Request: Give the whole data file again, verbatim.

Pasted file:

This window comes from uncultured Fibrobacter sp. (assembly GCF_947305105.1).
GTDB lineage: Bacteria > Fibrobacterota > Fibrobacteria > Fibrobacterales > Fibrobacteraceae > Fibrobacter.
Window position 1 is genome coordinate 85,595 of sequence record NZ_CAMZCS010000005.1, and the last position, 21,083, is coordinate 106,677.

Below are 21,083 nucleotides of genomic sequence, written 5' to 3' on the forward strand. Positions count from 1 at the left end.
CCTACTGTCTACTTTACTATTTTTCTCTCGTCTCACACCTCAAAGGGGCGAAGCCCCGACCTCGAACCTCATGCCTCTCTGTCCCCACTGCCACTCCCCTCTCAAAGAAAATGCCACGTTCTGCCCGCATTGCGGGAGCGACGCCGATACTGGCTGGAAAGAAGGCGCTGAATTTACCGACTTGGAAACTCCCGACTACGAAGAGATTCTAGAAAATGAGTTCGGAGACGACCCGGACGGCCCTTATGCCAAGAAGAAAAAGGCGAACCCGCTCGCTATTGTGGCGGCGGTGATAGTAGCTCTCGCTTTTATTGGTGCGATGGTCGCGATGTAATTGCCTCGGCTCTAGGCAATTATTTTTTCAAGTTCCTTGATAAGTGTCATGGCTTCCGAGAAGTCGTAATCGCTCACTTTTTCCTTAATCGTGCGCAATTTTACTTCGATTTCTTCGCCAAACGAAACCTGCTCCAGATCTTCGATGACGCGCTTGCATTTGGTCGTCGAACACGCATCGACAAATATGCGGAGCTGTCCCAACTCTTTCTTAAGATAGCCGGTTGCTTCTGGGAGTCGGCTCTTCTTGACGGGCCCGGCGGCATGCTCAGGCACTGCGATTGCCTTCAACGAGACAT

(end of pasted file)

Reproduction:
This window comes from uncultured Fibrobacter sp. (assembly GCF_947305105.1).
GTDB lineage: Bacteria > Fibrobacterota > Fibrobacteria > Fibrobacterales > Fibrobacteraceae > Fibrobacter.
Window position 1 is genome coordinate 85,595 of sequence record NZ_CAMZCS010000005.1, and the last position, 21,083, is coordinate 106,677.

Below are 21,083 nucleotides of genomic sequence, written 5' to 3' on the forward strand. Positions count from 1 at the left end.
CCTACTGTCTACTTTACTATTTTTCTCTCGTCTCACACCTCAAAGGGGCGAAGCCCCGACCTCGAACCTCATGCCTCTCTGTCCCCACTGCCACTCCCCTCTCAAAGAAAATGCCACGTTCTGCCCGCATTGCGGGAGCGACGCCGATACTGGCTGGAAAGAAGGCGCTGAATTTACCGACTTGGAAACTCCCGACTACGAAGAGATTCTAGAAAATGAGTTCGGAGACGACCCGGACGGCCCTTATGCCAAGAAGAAAAAGGCGAACCCGCTCGCTATTGTGGCGGCGGTGATAGTAGCTCTCGCTTTTATTGGTGCGATGGTCGCGATGTAATTGCCTCGGCTCTAGGCAATTATTTTTTCAAGTTCCTTGATAAGTGTCATGGCTTCCGAGAAGTCGTAATCGCTCACTTTTTCCTTAATCGTGCGCAATTTTACTTCGATTTCTTCGCCAAACGAAACCTGCTCCAGATCTTCGATGACGCGCTTGCATTTGGTCGTCGAACACGCATCGACAAATATGCGGAGCTGTCCCAACTCTTTCTTAAGATAGCCGGTTGCTTCTGGGAGTCGGCTCTTCTTGACGGGCCCGGCGGCATGCTCAGGCACTGCGATTGCCTTCAACGAGACAT